Shooter's post has jogged my memory and given me a good idea to try.
The biggest gun in the arsenal when it comes to eliminating odors is something called an "ozone machine" or "ozone generator". When someone dies in a house and the body isn't discovered until the neighbors complain about the smell coming from the house, it's an ozone machine they use to eliminate the smell from the house before it's put on the market for someone to buy. An ozone machine creates ozone by producing sparks inside it, and these machines can be rented from many (but not most) janitorial supply stores. Just look under "Janitorial Equipment & Supplies" in your yellow pages phone directory and start phoning around.
Ozone (O3), hydrogen peroxide (H2O2) and bleach (NaOCl) all work the same way; they all natually break down to form a more stable compound with the liberation of a lone oxygen atom. Ozone breaks down to form O2 (oxygen gas) and a lone oxygen atom. Hydrogen peroxide breaks down to form water and a lone oxygen atom. Bleach naturally breaks down over time to form salt water and lone oxygen atoms. And, it's those lone oxygen atoms that do the work.
How to put this politely? Basically, lone oxygen atoms are the horny drunken sailors of the chemical world. They are highly reactive and will react with anything unstable enough to react. This most often will be organic molecules which contain double carbon, double nitrogen and carbon-nitrogen bonds, and it's also these same kinds of bonds in organic compounds that give materials colour, taste and smell.
For example, there is a class of chemicals called "azo compounds" that are all characterized as having a double nitrogen bond in them, and these azo compounds are most commonly found in dyes and pigments because the double nitrogen bond absorbs light of various frequencies giving those azo compounds colour.
Azo compound - Wikipedia, the free encyclopedia
A lone oxygen atom could react at the double nitrogen bond to create nitrous oxide (N2O or "laughing gas") and leave the azo compound in two pieces and no longer absorbing light and therefore colourless.
Nitrous oxide - Wikipedia, the free encyclopedia
When a lone oxygen atom encounters an organic molecule, it reacts with it at some spot on the molecule to create a CO2, H2O, N2O or other oxygen containing molecule, and in doing so breaks the organic molecule into pieces. That changes the structure of the molecule and the remnant pieces typically no longer absorb the same frequencies of light, or react with the olefactory glands in our noses the same way. Typically, the remnant pieces don't absorb any frequencies of light or react with the olefactory glands in our noses at all, and that means those remnant pieces are colourless or odorless to us. That's actually what "bleaching" out a stain involves; you don't necessarily have to remove the compounds that are causing the discolouration... you just have to change their structure so that they no longer absorb light. Doing that makes them clear and colourless, thereby making the stain "disappear". Breaking them into smaller pieces does that very effectively. You can make things odorless or tasteless exactly the same way.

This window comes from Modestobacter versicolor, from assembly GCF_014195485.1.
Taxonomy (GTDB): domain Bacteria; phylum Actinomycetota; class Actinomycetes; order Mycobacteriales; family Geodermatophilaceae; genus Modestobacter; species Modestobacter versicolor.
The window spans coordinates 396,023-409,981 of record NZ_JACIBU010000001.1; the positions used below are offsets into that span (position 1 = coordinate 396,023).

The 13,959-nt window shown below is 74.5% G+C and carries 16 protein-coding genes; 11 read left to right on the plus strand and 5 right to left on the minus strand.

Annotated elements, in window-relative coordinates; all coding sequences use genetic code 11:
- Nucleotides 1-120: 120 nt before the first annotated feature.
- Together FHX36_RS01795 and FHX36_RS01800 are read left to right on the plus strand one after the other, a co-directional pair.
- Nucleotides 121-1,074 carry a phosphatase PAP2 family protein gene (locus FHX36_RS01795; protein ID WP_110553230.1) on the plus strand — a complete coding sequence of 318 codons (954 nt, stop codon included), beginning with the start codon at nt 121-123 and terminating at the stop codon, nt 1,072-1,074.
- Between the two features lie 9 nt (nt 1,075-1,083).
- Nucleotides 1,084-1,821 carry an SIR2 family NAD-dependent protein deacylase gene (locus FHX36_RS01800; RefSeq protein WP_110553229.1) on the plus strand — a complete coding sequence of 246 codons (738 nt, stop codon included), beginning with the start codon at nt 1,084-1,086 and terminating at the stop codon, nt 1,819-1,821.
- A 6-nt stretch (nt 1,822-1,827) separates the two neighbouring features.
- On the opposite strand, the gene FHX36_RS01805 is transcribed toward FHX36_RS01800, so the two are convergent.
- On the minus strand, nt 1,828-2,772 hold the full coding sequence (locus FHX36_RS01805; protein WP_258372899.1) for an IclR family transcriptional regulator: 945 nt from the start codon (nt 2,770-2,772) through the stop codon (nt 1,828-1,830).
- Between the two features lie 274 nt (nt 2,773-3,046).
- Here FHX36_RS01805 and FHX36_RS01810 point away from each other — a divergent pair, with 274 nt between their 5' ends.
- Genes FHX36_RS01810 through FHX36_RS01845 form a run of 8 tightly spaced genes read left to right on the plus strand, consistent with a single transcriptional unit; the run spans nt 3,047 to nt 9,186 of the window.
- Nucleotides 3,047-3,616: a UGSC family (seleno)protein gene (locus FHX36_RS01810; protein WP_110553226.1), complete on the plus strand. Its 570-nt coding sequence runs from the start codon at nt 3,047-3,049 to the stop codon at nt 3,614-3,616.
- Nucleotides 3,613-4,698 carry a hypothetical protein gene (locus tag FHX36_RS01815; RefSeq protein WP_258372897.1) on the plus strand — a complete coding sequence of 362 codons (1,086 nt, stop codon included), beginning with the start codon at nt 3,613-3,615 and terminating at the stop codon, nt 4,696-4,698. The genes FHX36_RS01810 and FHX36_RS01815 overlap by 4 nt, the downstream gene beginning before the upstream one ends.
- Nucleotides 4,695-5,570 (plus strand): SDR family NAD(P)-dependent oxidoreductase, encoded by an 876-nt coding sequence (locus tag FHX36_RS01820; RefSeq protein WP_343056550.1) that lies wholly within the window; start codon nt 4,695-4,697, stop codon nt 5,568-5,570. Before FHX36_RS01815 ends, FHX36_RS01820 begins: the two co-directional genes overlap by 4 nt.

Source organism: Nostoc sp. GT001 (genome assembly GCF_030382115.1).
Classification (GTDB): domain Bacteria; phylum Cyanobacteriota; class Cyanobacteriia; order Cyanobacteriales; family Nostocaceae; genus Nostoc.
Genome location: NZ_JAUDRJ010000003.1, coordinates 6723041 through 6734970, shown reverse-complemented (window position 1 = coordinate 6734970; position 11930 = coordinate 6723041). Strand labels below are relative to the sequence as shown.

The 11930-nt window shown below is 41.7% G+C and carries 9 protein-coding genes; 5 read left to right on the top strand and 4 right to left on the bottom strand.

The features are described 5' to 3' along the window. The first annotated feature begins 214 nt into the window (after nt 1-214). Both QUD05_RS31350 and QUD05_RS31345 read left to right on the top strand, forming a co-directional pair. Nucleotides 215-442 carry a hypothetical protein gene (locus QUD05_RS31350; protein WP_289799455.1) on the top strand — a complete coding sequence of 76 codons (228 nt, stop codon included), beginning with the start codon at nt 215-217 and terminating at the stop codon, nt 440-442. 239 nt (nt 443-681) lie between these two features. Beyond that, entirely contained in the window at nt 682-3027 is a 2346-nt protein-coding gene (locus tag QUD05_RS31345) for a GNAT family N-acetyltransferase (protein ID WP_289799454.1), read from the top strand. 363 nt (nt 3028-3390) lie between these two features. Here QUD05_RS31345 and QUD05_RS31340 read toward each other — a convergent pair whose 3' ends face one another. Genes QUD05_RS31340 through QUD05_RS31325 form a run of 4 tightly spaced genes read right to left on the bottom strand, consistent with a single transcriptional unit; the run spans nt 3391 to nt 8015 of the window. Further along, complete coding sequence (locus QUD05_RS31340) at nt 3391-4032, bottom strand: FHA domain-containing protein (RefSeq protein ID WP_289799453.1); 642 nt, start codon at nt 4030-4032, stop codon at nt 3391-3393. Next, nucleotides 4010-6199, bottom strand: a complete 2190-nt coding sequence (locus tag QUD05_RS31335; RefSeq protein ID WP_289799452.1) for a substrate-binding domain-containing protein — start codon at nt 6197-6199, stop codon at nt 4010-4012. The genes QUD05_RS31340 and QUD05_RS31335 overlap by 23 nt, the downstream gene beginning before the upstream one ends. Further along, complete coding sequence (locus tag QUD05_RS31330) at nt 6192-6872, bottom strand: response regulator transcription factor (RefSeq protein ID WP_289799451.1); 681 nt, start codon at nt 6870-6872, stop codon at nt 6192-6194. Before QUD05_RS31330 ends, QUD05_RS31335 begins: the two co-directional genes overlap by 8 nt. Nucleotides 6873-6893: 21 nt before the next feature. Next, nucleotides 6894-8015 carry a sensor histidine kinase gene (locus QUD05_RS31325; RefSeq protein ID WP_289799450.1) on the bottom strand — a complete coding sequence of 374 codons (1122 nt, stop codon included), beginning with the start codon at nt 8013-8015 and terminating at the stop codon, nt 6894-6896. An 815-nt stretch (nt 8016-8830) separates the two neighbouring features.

Heck, I'd say go along with Shooter's suggestion, but don't use an ion generator, use a rented Ozone Generator. If you put a few glasses on the table and cover the whole thing with a tarp or sheet of plastic, you reduce the volume and thereby increase the concentration of ozone in that space. That would make any given size ozone generator more effective at removing the smell. (Ozone generators come in different sizes depending on the amount of space you want to treat.)
And, if you don't believe me, just phone around to the janitorial supply houses in your area. All of them will be knowledgeable enough about ozone generators to know that they're used to remove smells from houses, cars and the like. There's no reason why you couldn't use one to remove the smell from a table. If it was my table and my money, I'd say renting an ozone generator was well worth a shot.
Keep in mind, however, that just like bleach, ozone will weaken cellulose (cotton) fabrics, and take the colour out of organic (mostly) materials that have any colour to speak of. You wouldn't end up with a white table, but it might be slightly lighter than before. The janitorial supply stores that rent ozone generators would know better than I what effect ozone would have on wood.
There ya go. Something that's likely to work.